Tuesday, June 30, 2015
Why I love Elthos RPG
What Elthos had going for it in 1978 are still features that I like today. Elthos' foundations are loosely (very) based on the original three RPG booklets, and so it has the classic RPG tropes of Classes, Races, Hit Points, and so forth. Nothing unusual there. However, under the hood it’s a lot cleaner and more modularized than OD&D. What I wanted from my RPG was a system that could expand indefinitely without my having to add a new chart every time I wanted to add a new skill or weapon, or power to the thing. It uses a tidy little General Resolution Matrix as the core mechanic for what we moderns call "Conflict Resolution", the same one that I created in 1978. The idea is that every action has an associated Skill and conditions which create a Level of Difficulty. So the odds of success for all actions can be summed up as a ratio of the Skill Level vs. the Difficulty Level. It’s simple, flexible, and I'm pretty happy with it. Because, of course, it’s mine. Or maybe because it's a good system. Who knows?
Like most parents I dote over Elthos quite a bit, and have tried my best over the years to see that she develops into not only a wonderful rules system, but also a wonderful World. I am probably overly proud of her to some degree. The fact is, I have been Gamesmastering Elthos for a little over 30 years now, and I’m still having an absolute blast with it. RPGing is one of the best hobbies ever created. I honestly think so.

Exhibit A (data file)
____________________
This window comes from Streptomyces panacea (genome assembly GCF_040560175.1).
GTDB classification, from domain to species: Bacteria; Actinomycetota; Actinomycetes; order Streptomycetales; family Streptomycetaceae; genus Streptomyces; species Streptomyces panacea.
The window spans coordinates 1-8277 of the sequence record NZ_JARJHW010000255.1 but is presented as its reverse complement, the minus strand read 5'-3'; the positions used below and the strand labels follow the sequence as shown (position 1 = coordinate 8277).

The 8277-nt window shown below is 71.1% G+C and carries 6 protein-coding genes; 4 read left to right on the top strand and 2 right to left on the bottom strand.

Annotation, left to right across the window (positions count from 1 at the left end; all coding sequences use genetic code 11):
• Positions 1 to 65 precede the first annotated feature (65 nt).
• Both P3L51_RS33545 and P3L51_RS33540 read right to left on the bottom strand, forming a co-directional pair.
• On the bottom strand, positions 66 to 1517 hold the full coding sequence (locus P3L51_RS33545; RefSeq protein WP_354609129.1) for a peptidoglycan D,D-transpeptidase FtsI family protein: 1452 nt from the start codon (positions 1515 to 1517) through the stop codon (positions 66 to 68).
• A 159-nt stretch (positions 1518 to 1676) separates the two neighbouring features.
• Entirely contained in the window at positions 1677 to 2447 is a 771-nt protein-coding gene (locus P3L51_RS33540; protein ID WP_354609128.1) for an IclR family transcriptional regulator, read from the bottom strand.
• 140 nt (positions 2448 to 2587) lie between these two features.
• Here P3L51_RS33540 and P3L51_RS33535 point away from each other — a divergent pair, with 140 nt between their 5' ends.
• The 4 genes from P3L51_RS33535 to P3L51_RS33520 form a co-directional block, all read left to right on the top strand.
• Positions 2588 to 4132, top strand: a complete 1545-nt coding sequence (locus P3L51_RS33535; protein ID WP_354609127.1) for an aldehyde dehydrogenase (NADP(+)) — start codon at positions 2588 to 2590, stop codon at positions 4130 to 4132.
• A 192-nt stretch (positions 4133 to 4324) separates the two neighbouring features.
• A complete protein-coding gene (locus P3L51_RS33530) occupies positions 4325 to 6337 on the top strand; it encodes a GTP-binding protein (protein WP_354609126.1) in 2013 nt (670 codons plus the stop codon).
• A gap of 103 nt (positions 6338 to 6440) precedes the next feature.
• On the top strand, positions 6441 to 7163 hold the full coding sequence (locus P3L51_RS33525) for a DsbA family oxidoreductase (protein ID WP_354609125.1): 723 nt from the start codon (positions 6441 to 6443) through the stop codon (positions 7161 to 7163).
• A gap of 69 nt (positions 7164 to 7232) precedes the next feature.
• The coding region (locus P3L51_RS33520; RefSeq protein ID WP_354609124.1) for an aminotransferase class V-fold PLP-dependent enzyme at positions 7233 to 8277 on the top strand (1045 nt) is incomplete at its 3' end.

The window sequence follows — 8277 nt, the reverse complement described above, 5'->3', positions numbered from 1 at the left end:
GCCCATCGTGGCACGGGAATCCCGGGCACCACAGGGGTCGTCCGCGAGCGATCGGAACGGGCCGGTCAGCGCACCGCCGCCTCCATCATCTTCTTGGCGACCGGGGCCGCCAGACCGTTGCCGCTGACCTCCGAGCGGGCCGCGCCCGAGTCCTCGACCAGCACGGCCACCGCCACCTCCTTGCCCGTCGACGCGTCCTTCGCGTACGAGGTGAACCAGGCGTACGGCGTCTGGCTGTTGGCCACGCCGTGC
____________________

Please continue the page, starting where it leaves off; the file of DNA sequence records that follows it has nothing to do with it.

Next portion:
After a long stint real world adventures wherein I hitchhiked around America for about 10 years, and did some very fabulous world travel after that, I met a Japanese-German aristocrat-wizard going by the name of Count Lowengrin VIII, who gave me my first medieval classic as a gift; Tristan & Isolde by Strassboug. He suggested that if I liked it (which I very much did) that I should continue in that vein by following the trail of books listed in the bibliography. That led me on to other medieval classics such as Parzival by Von Eschenbach, The Quest for the Holy Grail, Sir Gwaine and the Green Knight, Piers the Plowsman, The Death of King Arthur, The Ladder of Perfection, and many, many others. After I devoured every medieval classic I could get my hands on in second hand book shops, I went in for Greek, Roman, Biblical and Sumerian Literature, finally circling back around to give Medieval another grand pass after about 10 years of prodding bookshelves across the country. So, another thing that I love about Elthos is that she has encouraged me to become something of a scholar on the topic of Classical Literature. Naturally, this all has helped me considerably with the story aspects of my game and it’s been quite illuminating in a number of ways I won’t go into here.